Is SEO Dead?

We've seen a lot of articles in the last few months with titles like this:

"Yes, SEO Really is Dead!"

"Stop Doing SEO - It Doesn't Work Anymore"

"SEO is over. Here's the new way to get your site seen!"

Invariably, these pieces will talk about the supposed demise of search engine optimisation as a worthwhile practice. They use the following arguments to convince readers that SEO is, indeed, a thing of the past:

  • Link-building doesn't work anymore. Seeking out links from external websites used to be a huge part of SEO, but inbound links are no longer an automatic guarantee of high rankings - these days, quality is far more important than quantity, and it can be very difficult to manufacture a really good link to your own site. Also, Google are getting much better at spotting unnatural and/or manipulative links and punishing the sites on the receiving end; this has put an end to linkbuilding as an effective means of boosting rankings, or so some bloggers would have you believe.

  • Keywords are more complicated than ever before. Once upon a time, you could achieve high rankings for a search term like 'cheap sofas' by simply mentioning 'cheap sofas' a hundred times in your site copy. Nowadays, the system is a lot more complex - search engines are aware of things like synonyms, closely related topics, and a whole variety of other ranking factors that don't have anything to do with keyword density. Also, Google and their competitors have learned to spot keyword-stuffed content from a mile away, and the penalties for this can be just as severe as the slap you'll get for dodgy link-building.

  • Sites should be optimised for users, not search engine bots. The problem with a lot of old SEO practices (particularly keyword stuffing) was their tendency to make things unpleasant for the user. You can write a 500 word essay that uses the phrase 'best mobile phones' in every other sentence if you so desire, but even if it ranks highly, it's not going to make especially riveting reading; in fact, all of that keyword stuffing might well make it harder for your customers to find the information they need. Nowadays, a good user experience is valued above high rankings, and since aggressive SEOing can quite easily get in the way of a strong UE, those practices no longer have a place on most websites.

Now, these are some good points - keyword stuffing and link farming do more harm than good, and we would certainly advise any webmaster to stay well away from these practices if they value their site traffic. But SEO isn't just the black hat stuff; those three letters may have picked up some negative connotations over the years, but search engine optimisation is still alive and well, and if you want your website to have any kind of presence on Google, Yahoo! and Bing, you absolutely must take it into consideration.

First of all, you need to stop viewing SEO as a shady effort to fraudulently boost a site's rankings. SEO is actually a very important part of website design, and it starts with the code itself - our developers have spent the last decade building sites in a way that's easy for Google and other search engines to digest. We also work hard to create lightning-fast pages, user-friendly functionality, and so much more; all of this is as much a part of SEO as strategic keyword placement.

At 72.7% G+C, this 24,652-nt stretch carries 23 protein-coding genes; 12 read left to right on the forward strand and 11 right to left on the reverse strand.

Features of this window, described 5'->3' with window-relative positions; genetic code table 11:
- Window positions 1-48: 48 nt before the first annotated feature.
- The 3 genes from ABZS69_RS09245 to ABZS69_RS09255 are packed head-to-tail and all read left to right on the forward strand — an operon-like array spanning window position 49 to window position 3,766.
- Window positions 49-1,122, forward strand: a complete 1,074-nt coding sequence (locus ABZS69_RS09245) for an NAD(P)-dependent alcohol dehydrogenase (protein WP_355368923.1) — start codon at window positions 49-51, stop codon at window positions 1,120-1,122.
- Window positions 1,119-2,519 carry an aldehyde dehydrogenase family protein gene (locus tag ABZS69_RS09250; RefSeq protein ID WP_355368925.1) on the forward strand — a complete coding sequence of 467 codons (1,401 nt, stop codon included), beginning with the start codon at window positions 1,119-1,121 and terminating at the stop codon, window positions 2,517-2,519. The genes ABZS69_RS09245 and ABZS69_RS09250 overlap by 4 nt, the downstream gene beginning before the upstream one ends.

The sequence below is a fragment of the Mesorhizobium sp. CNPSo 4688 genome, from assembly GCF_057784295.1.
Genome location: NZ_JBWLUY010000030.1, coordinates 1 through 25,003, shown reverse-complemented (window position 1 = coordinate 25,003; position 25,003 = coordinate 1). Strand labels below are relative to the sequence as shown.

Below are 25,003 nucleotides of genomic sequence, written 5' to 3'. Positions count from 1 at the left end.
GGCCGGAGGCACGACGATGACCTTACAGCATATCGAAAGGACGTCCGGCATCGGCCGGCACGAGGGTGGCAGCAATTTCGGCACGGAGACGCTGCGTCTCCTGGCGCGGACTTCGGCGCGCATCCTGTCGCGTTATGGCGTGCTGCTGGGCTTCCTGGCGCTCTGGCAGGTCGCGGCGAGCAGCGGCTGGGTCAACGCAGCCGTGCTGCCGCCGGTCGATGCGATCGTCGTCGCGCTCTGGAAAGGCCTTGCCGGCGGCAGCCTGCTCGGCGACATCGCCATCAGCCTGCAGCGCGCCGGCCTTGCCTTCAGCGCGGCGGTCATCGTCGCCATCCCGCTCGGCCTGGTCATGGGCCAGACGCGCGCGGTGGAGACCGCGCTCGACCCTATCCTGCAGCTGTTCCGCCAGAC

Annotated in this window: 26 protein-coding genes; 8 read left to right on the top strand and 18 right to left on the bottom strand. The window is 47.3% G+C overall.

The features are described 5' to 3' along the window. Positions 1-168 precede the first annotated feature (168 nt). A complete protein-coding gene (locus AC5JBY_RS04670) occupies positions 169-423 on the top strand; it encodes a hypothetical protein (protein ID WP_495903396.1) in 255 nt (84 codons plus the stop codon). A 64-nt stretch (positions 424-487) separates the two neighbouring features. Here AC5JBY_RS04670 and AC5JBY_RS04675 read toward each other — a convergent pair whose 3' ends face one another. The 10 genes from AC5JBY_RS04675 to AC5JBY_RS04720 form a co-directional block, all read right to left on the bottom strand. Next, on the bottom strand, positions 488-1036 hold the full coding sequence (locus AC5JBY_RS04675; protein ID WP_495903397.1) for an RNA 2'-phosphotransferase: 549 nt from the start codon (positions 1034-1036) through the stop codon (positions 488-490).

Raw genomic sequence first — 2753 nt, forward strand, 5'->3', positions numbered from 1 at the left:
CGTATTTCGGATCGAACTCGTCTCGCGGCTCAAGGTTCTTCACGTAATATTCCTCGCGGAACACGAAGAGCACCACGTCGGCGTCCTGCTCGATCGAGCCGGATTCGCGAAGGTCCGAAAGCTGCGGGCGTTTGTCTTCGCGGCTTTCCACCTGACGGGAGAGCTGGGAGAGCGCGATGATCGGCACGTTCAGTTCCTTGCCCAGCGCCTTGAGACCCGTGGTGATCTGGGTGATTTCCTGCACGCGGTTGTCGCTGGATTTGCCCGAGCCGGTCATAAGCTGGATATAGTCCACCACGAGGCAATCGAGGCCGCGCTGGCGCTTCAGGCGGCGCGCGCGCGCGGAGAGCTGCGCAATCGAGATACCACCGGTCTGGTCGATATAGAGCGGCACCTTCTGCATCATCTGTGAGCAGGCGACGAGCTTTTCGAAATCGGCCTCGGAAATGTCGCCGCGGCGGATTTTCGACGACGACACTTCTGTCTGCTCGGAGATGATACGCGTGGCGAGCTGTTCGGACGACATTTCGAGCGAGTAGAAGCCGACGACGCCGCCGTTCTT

But we won't bore you with an in-depth dissection of good quality code. Instead, allow us to address the points above, and demonstrate why SEO remains very much alive:

  • Links are still important. Building a lot of low-quality links to your site is unlikely to do much for your rankings nowadays, but remember what we said about quality and quantity? That's an important thing to bear in mind - Google themselves have stated that inbound links are still a major part of their algorithm, it's just that they're now more interested in the value of your links than in how many you've amassed. Of course, since artificial links can land a site in very hot water, it's better to focus your SEO efforts on creating a site that encourages people to link unsolicited - make it easy to link, and make sure you provide something that's worth linking to. This is what really impresses search engines at the moment.

  • Keywords still have their place. Modern SEO demands a rather less ham-fisted approach to keyword placement, but that doesn't mean you should forget about keywords altogether. When creating your website, think about the search terms you would like each page to show up for, and then tailor your copy and any other content to those keywords. Make sure you're providing potential users with the clear information and the useful resources that they are likely to be looking for, and this will make each page's purpose clear to search engines as well.

  • User optimisation and SEO are, in many ways, the same thing. User optimisation makes your site more appealing to humans. Search engine optimisation makes your site more appealing to search engines. These two practices are very closely related, especially as search engines get smarter and more capable of thinking like humans. The articles we've read always tell you to forget about SEO and concentrate on the user experience, but this is misleading - they are two equally important undertakings that will yield sizeable rewards if done properly in tandem.

To answer that million dollar question, then: no, SEO isn't dead, it's just different to what it was a few years ago. Mind you, this shouldn't surprise anyone (least of all the type of people who are liable to write 'SEO is Dead!' aritcles) - SEO has been an ever-changing entity since day one, but none of its transformations have ever negated its usefulness as a practice. In fact, as web designers, optimising for search engines is one of our most important jobs!